is to produce a web server with multiple virtual hosts that listen on port 443,
ie serve up via
https. Even if this is not what you want today it
is worth configuring like this: there is not any disadvantage and it makes it easy
if/when you want to in the future.
For every web site listening on port 443, you will want an equivalent that listens on port 80 (ie unencrypted). What we shall do is to arrange for the unencrypted site to redirect to the encrypted on — except for the challenge/response needed by Let's Encrypt.
These have a file
ssl.conf but what it contains differs:
Everything that is needed to produce one port 443 virtual host, some of this
will be before/outside the
<virtualhost> and some within
If you have this, then you want to copy the generic virtualhost configuration to
a file (eg
conf/GenericSSL.conf) that you can include into all
of your virtual hosts.
This should not have site specific configuration such as
Then effectively comment out the site specific configuration within the
file as below.
(Why will be explained later):
<IfModule Bogus.c> <virtualhost _default_:443> ServerName ... .... </IfModule>
This means that all visitors will be forced to the SSL site.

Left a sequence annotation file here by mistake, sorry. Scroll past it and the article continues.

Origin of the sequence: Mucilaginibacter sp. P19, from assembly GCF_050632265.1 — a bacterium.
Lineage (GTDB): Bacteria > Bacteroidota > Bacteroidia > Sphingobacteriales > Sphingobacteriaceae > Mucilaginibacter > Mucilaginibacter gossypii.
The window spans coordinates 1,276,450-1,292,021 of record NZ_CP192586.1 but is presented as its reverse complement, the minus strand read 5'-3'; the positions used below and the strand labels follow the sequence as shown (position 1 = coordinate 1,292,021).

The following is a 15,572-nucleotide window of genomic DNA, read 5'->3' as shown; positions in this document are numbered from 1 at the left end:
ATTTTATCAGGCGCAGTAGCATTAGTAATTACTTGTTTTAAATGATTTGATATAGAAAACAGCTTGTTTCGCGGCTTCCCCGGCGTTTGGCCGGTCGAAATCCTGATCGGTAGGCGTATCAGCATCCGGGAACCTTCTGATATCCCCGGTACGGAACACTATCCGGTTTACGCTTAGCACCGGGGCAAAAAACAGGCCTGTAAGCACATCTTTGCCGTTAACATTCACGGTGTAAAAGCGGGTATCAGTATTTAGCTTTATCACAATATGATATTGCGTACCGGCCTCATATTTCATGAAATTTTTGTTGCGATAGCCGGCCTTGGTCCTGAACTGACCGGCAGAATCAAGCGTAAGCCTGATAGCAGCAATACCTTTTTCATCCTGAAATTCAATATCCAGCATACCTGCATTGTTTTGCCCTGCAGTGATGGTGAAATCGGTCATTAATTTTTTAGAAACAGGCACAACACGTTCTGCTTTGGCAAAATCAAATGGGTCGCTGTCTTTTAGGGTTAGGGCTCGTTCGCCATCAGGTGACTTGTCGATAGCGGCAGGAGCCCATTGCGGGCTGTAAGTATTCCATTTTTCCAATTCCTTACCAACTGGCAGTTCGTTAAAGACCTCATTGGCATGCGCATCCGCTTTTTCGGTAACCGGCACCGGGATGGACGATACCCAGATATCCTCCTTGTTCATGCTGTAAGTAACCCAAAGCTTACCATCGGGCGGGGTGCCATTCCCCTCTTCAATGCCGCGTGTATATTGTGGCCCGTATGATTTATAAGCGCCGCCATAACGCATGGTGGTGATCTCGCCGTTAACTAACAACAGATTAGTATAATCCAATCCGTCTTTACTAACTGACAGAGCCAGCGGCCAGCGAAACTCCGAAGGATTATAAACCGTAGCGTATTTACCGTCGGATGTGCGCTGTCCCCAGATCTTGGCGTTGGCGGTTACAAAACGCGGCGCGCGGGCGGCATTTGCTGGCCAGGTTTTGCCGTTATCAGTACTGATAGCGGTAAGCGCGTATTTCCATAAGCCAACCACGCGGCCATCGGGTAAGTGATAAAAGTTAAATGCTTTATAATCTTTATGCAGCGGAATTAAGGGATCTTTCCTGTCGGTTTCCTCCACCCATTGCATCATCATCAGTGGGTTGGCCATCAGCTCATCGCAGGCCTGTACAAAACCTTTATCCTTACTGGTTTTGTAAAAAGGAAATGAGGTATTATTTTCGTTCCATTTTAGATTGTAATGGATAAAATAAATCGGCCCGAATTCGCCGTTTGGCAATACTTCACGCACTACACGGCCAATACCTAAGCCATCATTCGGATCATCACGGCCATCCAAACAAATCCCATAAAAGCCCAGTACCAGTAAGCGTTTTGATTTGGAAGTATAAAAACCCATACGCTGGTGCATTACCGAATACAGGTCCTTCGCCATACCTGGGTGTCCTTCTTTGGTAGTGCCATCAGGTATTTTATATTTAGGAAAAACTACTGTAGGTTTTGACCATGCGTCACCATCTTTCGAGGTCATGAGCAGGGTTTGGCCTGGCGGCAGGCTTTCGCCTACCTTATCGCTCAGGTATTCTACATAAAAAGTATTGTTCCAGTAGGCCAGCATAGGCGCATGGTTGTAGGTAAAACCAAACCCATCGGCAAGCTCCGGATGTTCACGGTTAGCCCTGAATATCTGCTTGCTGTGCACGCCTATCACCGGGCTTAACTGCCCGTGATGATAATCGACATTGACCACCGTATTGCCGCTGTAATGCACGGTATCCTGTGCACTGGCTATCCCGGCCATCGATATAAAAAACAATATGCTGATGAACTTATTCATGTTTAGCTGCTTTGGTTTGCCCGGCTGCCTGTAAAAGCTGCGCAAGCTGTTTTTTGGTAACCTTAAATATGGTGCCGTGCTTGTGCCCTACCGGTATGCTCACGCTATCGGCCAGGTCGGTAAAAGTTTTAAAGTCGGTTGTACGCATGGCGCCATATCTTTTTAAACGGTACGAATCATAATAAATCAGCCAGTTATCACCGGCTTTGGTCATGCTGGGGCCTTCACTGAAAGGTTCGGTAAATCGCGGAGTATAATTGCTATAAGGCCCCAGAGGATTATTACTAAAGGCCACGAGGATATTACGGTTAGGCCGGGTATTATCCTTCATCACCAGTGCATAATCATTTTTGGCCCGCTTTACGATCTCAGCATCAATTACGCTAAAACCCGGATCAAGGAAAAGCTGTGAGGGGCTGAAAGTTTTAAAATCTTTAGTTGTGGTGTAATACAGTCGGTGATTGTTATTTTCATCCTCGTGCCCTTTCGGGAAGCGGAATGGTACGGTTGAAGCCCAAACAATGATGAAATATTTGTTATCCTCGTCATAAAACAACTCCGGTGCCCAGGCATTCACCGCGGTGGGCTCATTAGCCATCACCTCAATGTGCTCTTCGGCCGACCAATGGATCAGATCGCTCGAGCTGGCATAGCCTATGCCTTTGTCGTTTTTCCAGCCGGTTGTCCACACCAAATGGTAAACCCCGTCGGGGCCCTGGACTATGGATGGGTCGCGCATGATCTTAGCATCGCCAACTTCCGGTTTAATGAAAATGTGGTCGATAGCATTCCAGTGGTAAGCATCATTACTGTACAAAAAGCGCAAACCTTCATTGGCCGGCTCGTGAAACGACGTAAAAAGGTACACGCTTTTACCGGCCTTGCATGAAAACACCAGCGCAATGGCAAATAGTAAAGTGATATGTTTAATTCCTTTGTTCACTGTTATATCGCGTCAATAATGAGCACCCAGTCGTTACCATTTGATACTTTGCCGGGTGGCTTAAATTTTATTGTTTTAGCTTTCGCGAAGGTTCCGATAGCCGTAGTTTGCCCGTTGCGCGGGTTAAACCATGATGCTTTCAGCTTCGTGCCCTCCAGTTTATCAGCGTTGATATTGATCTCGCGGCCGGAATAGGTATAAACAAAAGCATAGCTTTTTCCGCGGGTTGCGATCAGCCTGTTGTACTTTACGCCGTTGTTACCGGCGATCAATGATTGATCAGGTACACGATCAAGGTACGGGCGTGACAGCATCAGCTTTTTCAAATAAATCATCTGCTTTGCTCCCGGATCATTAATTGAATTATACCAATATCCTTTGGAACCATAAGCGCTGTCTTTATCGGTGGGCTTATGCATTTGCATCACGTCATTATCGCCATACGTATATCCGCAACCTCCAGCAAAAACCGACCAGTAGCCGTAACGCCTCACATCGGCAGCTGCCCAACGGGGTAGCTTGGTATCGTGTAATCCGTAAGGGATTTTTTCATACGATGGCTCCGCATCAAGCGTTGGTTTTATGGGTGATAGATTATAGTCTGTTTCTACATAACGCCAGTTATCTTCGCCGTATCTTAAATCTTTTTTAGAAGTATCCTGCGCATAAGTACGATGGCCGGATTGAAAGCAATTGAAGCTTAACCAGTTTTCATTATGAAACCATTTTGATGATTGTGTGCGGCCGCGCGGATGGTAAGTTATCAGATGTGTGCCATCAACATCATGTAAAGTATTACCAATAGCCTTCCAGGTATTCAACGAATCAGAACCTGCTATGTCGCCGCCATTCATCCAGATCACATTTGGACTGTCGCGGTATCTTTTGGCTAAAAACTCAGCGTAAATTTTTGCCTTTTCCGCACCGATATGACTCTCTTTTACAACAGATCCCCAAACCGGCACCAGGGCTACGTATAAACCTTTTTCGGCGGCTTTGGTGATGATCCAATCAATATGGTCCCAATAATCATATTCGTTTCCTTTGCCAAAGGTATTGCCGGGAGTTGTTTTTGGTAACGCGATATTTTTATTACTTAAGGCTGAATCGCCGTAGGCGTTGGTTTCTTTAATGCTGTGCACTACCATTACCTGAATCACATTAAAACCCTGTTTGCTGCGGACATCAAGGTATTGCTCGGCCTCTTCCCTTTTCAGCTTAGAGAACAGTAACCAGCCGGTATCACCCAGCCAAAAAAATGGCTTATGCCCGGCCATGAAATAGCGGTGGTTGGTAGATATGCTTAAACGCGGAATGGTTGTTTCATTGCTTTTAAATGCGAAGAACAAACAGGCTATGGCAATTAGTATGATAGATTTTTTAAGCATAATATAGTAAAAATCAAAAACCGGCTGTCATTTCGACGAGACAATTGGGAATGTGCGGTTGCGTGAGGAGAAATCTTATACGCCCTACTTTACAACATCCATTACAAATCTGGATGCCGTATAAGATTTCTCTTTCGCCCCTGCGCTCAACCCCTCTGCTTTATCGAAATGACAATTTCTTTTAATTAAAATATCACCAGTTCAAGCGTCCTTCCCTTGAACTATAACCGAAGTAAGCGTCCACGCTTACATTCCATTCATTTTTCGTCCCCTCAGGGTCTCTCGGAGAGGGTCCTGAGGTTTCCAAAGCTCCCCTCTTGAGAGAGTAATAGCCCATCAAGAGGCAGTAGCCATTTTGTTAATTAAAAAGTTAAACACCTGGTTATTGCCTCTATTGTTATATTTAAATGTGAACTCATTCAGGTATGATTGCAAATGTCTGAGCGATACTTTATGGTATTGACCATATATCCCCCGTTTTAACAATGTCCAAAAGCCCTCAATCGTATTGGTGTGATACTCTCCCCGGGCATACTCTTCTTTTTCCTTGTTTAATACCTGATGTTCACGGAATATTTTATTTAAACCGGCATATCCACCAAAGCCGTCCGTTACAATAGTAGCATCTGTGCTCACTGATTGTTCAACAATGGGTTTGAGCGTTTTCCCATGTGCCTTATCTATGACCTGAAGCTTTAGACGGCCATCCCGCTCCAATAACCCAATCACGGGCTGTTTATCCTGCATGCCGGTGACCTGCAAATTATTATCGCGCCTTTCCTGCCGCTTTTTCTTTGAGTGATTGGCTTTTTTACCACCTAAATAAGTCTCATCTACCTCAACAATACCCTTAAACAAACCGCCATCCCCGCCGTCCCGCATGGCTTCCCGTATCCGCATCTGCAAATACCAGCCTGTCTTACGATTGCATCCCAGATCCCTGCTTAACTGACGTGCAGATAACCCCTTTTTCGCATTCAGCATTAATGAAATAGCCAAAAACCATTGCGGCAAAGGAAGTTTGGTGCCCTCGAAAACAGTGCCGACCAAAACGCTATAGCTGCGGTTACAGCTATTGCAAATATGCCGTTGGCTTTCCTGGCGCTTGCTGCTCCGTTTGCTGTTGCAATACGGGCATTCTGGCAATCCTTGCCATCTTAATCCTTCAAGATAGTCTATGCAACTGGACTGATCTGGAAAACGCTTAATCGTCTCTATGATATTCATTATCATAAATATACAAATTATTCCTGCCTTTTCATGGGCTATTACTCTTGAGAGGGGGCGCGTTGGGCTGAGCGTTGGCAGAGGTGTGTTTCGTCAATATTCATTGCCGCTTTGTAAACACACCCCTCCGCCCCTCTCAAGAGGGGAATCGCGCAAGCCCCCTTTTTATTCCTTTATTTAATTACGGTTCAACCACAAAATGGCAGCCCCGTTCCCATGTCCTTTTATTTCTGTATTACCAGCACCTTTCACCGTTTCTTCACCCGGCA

Below the configuration that you inserted earlier to allow the challenge/response, insert:
RewriteRule ^(.*)$ https://www.example.com$1 [R=301,L]
Then remove all of the site specific directives below that point. There is no point — the redirect makes sure of that.
Do one first, get that working then worry about the others.
Start a new virtual host just below the port 80 (non SSL) one. Insert the line:
Next you have the
ServerName, etc, directives. Then:
Include conf/GenericSSL.conf SSLCertificateFile /var/www/acme/SignedCertificates/example.crt SSLCertificateKeyFile /var/www/acme/RSAprivateKeys/example.key SSLCertificateChainFile /var/www/acme/lets-encrypt-x3-cross-signed.pem
Finally put all the site directives that you just removed from the port 80 site.
These you do in the manner of the first one, the only difference is the
very first line where you put
* instead of
Here is an example of GenericSSL.conf.
It is likely that these instructions will not work first time, partly due to differences between standard Apache configuration files.
$ wget https://letsencrypt.org/certs/lets-encrypt-x3-cross-signed.pem
NameVirtualHost *:80Below it put:
Mozilla has a configuration generator that can help you to keep abreast of current best practice:
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